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Me and My Car: Will Hall - As long as it’s black
By Donna McIntyre • 20/06/2016
WILL HALL PLAYS AS DETECTIVE MIKE MCCARTHY IN SERIES 2 OF WESTSIDE, WHICH SCREENS ON SUNDAYS AT 8.30PM ON TV3
What do you drive?
I used to drive a 2005 Black Suzuki Swift Sport. It was a fine, economical manual run-about, but with only two doors and a huge sub-woofer that took up the entire boot, it wasn’t going to work with a baby, so it’s made way for a Subaru XV Crossover. My wife and I liked the idea of the extra height in transporting the kid and all his accessories in and out of the car. The car is new from Winger Subaru.
Who else is allowed to drive your XV?
My wife. My dad. My father-in-law. My uncle (by marriage), second cousins, first wife’s sisters, best friend. Anyone, really.
When I was 16 my father gave me the choice of a 1974 Holden Kingswood or a 1985 Honda City Turbo II. Foolishly I opted for the more modern, easier-to-park Honda City. I could have had the coolest car at high school; instead I had the lamest. But things came full circle when I finally got behind the wheel of a 74 Kingswood as McCarthy in the first season of Westside. I just hope that come season 3, he doesn’t go down to the dealer to buy a Honda City!
Your dream car?
My dream car would be a black Chevrolet Chevelle SS 454, 1970 model, with the “Melba Toast” racing stripes as driven by “Wooderson” in the movie Dazed & Confused. The film came out the year I learned to drive, so it clearly had an influence on me — although that makes my decision to choose the 80s Honda City over the 70s Kingswood even more bizarre.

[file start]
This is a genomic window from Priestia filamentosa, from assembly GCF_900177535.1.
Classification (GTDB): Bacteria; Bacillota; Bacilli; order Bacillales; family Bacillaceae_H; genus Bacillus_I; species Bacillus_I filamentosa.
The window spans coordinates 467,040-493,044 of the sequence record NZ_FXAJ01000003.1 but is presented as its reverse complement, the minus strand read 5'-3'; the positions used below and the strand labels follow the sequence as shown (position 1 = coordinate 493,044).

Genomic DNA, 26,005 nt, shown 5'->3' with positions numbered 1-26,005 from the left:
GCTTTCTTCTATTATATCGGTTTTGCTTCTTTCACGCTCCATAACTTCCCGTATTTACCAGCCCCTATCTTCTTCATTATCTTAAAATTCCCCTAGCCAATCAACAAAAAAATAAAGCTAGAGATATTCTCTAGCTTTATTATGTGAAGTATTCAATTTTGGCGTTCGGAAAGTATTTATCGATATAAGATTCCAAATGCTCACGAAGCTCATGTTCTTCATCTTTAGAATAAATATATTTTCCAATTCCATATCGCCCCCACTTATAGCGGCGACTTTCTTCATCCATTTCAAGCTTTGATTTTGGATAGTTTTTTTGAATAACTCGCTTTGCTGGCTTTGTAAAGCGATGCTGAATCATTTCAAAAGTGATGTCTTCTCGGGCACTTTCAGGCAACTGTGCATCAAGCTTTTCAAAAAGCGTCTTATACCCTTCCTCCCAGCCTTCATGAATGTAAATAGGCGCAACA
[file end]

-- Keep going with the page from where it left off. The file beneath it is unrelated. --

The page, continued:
Favourite car colour?
It’s harder to keep clean but everything looks better in black, from rugby jerseys to cars.
Who taught you to drive?
My dad, on the farm. A stress-free way to learn to drive at 15. Even if Dad spent hours discussing the mechanics of how gears work before I was even allowed to turn the key. I then remember taking formal lessons at school before, while we were on holiday, I decided to sit my practical test in Picton. Picton, back in the 90s, had no traffic lights, three roundabouts and just a couple of stop signs. It was pretty easy with a policeman who was keen to get the test done in time for an early lunch. The only thing that made it difficult was doing a three-point turn in the old man’s Ford Falcon stationwagon. It would have been much easier in the Honda City.
Do you prefer manual or automatic?
Manual. The more driving you can do, the better.
Most memorable road trip?
Six mates and myself piled into an old van with only three gears and drove from Christchurch to Gisborne to be among the first in the world to see the first light of the new millennium. The light wasn’t much to write home about (it was cloudy and wet) but the journey getting there at the age of 20 was amazing. We may have invented freedom camping, staying in such exotic locations as a Briscoes carpark and Marineland in Napier.
Favourite movie/TV car scene?
I have a bookshelf dedicated to vehicles from film and TV ... Doc Brown’s Delorean, Adam West’s Batmobile; Jesse Pinkman’s RV Fleetwood Bounder “The Krystal Ship”; Michael Knight’s KITT Pontiac Firebird; Deadpool’s Chimichanga food truck; Ghostbusters’ 1959 Cadillac; Bullitt’s 1969 Mustang; Homer Simpson’s creation “the Homer”.
If you could change one traffic law?
I’d probably make it compulsory to re-sit your test every 10 years. (Disclaimer: I’d be heading back to Picton to sit my test.)